AUSTRALIA, North Sydney. Australia’s national beef cattle herd is expected to fall to its lowest level since the mid-1990s as ongoing dry conditions persist across many key cattle production areas, according to Meat & Livestock Australia’s (MLA) 2019 Cattle Industry Projections.
Cattle slaughter is forecast to drop 3% to 7.6 mill. head in 2019, based on the continued reduction in the size of the breeding herd and potential pool of available finished cattle.
In line with the forecast decrease in slaughter, total beef production is projected to decline 4%, to 2.2 mill. t carcase weight (cwt) in 2019.
MLA’s Market Intelligence Manager, Scott Tolmie, said drought conditions that have swept across New South Wales and south-west Queensland have undone much of the herd rebuild achieved since the 2013 - 2015 drought.
“As a result of elevated slaughter and substantially lower than usual branding rates, particularly across Queensland and New South Wales, the national herd is expected to decrease a further 3.8% to 26.2 mill. head by mid-2019. A significant turnaround in conditions is needed before rebuilding can recommence,” Tolmie said.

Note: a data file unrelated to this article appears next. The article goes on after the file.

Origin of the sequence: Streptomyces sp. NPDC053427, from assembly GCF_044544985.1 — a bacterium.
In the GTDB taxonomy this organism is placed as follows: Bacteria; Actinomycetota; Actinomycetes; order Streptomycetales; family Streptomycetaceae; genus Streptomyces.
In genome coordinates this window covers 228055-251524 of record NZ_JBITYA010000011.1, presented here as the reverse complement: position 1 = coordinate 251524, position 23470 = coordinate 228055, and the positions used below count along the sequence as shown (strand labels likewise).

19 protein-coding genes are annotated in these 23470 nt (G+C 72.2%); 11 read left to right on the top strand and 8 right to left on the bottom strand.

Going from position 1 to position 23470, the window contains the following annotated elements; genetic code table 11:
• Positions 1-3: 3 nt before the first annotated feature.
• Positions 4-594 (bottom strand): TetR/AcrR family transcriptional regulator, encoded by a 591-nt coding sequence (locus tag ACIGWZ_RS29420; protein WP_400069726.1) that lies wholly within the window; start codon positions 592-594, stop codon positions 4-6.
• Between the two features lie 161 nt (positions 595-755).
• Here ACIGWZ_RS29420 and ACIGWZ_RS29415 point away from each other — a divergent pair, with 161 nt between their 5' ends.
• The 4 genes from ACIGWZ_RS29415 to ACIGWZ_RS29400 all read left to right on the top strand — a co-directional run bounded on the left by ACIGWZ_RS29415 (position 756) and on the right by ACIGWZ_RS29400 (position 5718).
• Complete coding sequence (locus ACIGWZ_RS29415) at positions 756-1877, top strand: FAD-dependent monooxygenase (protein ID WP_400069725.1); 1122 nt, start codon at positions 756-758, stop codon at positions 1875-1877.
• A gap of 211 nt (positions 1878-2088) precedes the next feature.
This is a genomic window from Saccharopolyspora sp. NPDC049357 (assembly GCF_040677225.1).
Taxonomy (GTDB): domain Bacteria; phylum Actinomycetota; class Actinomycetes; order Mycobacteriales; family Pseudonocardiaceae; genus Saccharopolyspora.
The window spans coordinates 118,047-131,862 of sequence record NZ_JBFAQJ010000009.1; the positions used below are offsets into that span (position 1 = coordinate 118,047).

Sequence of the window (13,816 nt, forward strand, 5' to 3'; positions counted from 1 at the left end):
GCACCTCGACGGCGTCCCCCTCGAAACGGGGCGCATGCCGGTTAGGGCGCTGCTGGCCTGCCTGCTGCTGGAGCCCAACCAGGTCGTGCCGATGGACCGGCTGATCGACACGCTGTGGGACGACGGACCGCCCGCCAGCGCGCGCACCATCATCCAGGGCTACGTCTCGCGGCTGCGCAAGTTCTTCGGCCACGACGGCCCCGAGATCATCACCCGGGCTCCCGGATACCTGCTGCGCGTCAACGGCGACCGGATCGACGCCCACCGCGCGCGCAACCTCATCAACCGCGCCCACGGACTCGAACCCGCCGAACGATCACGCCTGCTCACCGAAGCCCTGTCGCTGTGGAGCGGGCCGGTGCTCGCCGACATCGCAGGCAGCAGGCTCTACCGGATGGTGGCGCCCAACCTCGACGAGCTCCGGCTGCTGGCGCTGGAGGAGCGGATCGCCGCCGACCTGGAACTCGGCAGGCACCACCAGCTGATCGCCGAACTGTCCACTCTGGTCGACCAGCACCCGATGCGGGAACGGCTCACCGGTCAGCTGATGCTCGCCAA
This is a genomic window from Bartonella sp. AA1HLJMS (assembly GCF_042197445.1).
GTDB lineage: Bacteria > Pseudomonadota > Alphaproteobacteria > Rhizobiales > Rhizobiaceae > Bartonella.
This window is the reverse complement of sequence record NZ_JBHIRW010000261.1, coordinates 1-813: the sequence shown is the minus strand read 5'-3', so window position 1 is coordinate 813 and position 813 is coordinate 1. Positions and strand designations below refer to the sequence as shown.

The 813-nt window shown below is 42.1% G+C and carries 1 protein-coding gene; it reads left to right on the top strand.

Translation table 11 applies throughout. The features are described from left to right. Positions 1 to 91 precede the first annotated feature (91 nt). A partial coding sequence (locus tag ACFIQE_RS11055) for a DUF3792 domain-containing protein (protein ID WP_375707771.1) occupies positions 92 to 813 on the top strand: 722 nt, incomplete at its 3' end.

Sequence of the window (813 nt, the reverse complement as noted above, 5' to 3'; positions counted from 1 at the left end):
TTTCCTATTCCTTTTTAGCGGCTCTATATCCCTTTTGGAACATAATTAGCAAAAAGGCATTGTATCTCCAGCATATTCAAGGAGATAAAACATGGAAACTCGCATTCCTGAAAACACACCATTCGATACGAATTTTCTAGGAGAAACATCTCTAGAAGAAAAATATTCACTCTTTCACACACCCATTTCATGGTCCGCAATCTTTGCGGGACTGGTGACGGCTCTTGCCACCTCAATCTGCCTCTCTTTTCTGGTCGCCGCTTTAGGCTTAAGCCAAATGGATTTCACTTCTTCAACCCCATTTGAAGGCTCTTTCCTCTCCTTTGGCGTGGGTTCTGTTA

Looking at prices, Mr Tolmie said any further destocking will see downward pressure on cattle prices, particularly for store condition cattle.
“Japan, the US and Korea continued to lead the way as the three largest markets. However, China recorded the strongest growth in 2018, with Australian beef exports to China increasing 48% year-on-year to 163,000 t swt. Total Australian beef exports are forecast to follow production and decline 6% year-on-year, to 1.06 mill. t swt in 2019”, he commented on the situation on the market.